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the first

The yarmarka (farmer's market) is about to close. Some of the people are already packing up, offering their last bruised tomatoes at half-price to anyone walking past them.  I am wandering, staring at bunches of herbs, at the same old options - cabbage, pepper, potato, garlic, apple, cucumber. But then I see a pile of peas. The season must have come early this year. I buy a kilo, and some mint. I know what is for dinner. We have not had it in eleven months.

At home, I rip the bag open, showing them to V. She stands by the kitchen table, eyes wide. I crack one open, showing her the little rounds inside. She plucks one out, her pinky pointing to the ceiling.
"Try it." I tell her.
She does, but she does not like it.

I pull out a bowl for them. She jumps up and down a few times. V always wants to help in the kitchen. I pull her to my lap, and we begin pulling them out from the shells. She learns quickly, tossing them with a flourish into the bowl, a few cascading to the flo…

rainy days and mondays (run and find the one who loves me)

The streets are wet. E's red raincoat is short at the wrists. There are stray dogs slogging through the puddles, their fur a grey mess the same color as the sky. She looks up at me, that defeated Monday morning look on her face and I shake my head, telling her to let it go. 

I know she loves the rain.

The lights are out in her school. The guards are sitting in the dark lobby hunched over computer screens. I kiss the top of her head once. The room smells of wet paint and fumes.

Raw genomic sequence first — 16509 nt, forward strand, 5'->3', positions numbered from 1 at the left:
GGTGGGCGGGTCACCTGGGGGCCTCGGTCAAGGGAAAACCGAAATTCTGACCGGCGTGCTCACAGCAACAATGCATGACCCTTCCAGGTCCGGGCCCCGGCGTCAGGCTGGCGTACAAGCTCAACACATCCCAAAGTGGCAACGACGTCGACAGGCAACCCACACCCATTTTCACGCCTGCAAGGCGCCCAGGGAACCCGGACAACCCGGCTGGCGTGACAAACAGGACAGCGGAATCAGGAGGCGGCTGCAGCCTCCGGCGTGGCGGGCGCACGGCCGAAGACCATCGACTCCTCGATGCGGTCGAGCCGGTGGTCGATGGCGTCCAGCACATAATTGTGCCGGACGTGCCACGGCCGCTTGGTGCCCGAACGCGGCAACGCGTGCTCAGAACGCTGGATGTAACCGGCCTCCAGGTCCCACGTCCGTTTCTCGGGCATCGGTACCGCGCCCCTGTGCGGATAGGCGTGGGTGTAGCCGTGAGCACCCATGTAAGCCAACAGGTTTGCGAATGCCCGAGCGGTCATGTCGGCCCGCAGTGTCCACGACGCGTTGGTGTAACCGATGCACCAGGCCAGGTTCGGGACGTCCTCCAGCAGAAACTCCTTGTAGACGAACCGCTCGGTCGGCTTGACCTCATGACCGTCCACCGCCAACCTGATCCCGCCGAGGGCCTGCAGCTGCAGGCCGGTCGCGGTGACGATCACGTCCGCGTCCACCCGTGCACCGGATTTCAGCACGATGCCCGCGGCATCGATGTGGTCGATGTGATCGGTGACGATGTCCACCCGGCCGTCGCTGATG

On the way home I see a tiny house made of paper hanging from some colored yarn. It is sagging, falling apart from the rain. I wonder if it is for birds, or if some children just left it here and then someone saved it.

I see the faces, the stone expressions sucking on cigarettes, the occasional hard stare like I am a Martian walking among them. The thought comes to me that each one of these people has a home, a kitchen table, a bed, some shoes in a closet, that every single one of these people has hats and jackets and umbrellas, a window to stare out of late at night, a cherished cup, some eggs in the fridge. I think of every single person I pass having dirty clothing to wash, a decision about what to have for breakfast, some coins lost in a couch, bills to pay, a picture that hangs on a wall they have stopped looking at.

A woman sits on a folding chair next to a crosswalk. She is wrapped in a blue plastic bag, her head bowed low over a harmonica. She plays it the way children do - breathing in and out through it, just the same two or three notes. There is no melody, no phrasing, no expression, no pauses. It is more noise than music.

I see her.



Comments

liv said…
"Seeing" is a double edged sword. Sometimes, well mostly, it is a wonderful and lovely ability that too few possess and so it is a blessing. But other times....it is just damn hard. What does one do with all that seeing?
"I see her."
There is so very little that you DON'T see/feel, Marco. Another masterful piece.

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